Stock replacement in the spotlight

02Nov06

*This post originally appeared as a part of the Blog Spotlight series over at the Big Picture. Thanks again to Barry Ritholtz for the opportunity.

Seldom a day goes by without the financial press reporting on some new financial product innovation. We have been attuned to the fact that with this increase in choice also comes a need for education and proper context. While ETFs are clearly the most visible, the list does not end there. Option volumes have also surged showing an increasing interest on the part of investors to more closely match their viewpoint with the best financial instrument.

We here at Abnormal Returns do not claim to be options experts, but the time is right to explore an interesting options-related opportunity. The stock market, measured by the S&P 500, has run up from a June low of some 1220 to a recent high of nearly 1390, for a gain of some 14%. With some valuation and technical measures becoming a bit overextended it should not come as surprise that some investors are looking to reduce their overall market exposure.

It just so happens the stock market is providing us with just such an opportunity. During this stock market rally implied volatilities have fallen back to the lowest levels of the year. For example the VIX is hovering right around 11% at the time of this post. This low volatility allows for what are best described as ‘stock replacement’ strategies. This involves selling appreciated stock and replacing it with an equivalent call position. The long call position would be calibrated such that it provides roughly the same exposure as the original stock position.

This serves two purposes. First you can maintain the original long stock exposure, with the assumption being that it remains an attractive one. However you have locked in the gain on the stock. Second, holding calls reduces the downside risk from continuing to hold the original stock position. If the stock declines, the call position can obviously not drop farther than the premium paid.

The currently low volatilities allow investors to do this for a relatively low cost. If implied volatilities were high, this strategy becomes cost prohibitive. In short, you would be paying much more for the implied downside protection. While we are discussing individual stocks, the same strategy could be used for index-like positions as well. With the increasing number of ETFs that have listed options the opportunity to use options strategies is increasing.

Why not sell out the stock altogether? A couple of reasons. The first being presumably you own the stock for some sound fundamental reason. Even in an overpriced market there presumably are attractively priced stocks. Second, unless you are a hard-core market timer, eliminating stock positions in their entirety is a large bet that the market will drop dramatically. A stock replacement strategy has the advantage of being a middle ground. You continue to have long stock exposure, but the risk of a dramatic drop is offset by the nature of the underlying calls.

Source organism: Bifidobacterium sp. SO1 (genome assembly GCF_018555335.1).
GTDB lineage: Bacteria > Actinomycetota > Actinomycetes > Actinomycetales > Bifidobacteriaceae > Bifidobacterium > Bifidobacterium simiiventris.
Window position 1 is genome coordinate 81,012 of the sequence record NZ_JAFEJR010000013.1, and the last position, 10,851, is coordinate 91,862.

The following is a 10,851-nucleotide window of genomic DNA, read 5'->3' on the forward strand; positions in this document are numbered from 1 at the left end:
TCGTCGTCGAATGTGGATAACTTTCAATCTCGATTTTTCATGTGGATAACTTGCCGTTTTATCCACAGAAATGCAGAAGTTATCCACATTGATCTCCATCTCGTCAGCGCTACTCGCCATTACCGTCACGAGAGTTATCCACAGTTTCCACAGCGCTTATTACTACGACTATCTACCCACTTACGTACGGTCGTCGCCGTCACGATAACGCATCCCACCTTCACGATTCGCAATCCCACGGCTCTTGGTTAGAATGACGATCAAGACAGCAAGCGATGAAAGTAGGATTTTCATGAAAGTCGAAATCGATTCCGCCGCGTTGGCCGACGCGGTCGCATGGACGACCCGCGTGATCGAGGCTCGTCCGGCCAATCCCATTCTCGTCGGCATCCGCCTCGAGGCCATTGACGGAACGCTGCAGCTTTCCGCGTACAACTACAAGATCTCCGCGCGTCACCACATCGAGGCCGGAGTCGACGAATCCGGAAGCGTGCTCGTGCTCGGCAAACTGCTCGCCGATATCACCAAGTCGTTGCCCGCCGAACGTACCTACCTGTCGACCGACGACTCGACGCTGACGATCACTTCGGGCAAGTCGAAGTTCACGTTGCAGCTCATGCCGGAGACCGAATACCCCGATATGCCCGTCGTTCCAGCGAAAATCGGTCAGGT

As an aside, if this talk of options, specifically implied volatility and calls is confusing to you then you should stop right here. You should feel comfortable with the mechanics of options pricing and trading before considering any sort of options-related strategy. While options pricing isn’t rocket science it does require a thorough understanding before proceeding.

No strategy, including a stock replacement strategy is perfect. First off it requires additional trading including commissions and bid-ask spread. Second, if you hold the original position in a taxable account, presumably the stock sale would incur capital gains taxes. Third, this strategy is not a risk enhancing strategy. Properly used it should help mitigate risk, not be used to ladle on additional market exposure. Fourth and maybe most importantly, there is the risk that the calls simply lose value over time if a stock and/or the market remains range bound.

By no means should this post serve as your sole source of information on stock replacement strategies. Adam Warner at the Daily Options Report has covered the topic of low implied volatilities and stock replacement strategies on more that one occasion. This post serves as a good primer on stock replacement and begs the question why more market pundits don’t comment on the strategy. Pat Dorsey at Morningstar.com takes a different approach, but comes to much the same conclusion. Dorsey focuses on the use of longer term options (LEAPs) as a piece of a stock replacement strategy. In the article he also includes data on some of Morningstar’s most attractive large cap stocks with low implied volatilities.

As stated earlier, we make no claim to any great options expertise, but a stock replacement strategy is pretty intuitive. Competition and innovation have helped created a marketplace in financial instruments that make strategies like this feasible and not cost prohibitive. With this greater investment flexibility comes a need for a commensurate amount of investor responsibility. As a self-directed investor you should feel comfortable both with the investment case for the underlying stock or ETF, and the pricing and mechanics of any options used before implementing any strategy, let alone a stock replacement strategy.

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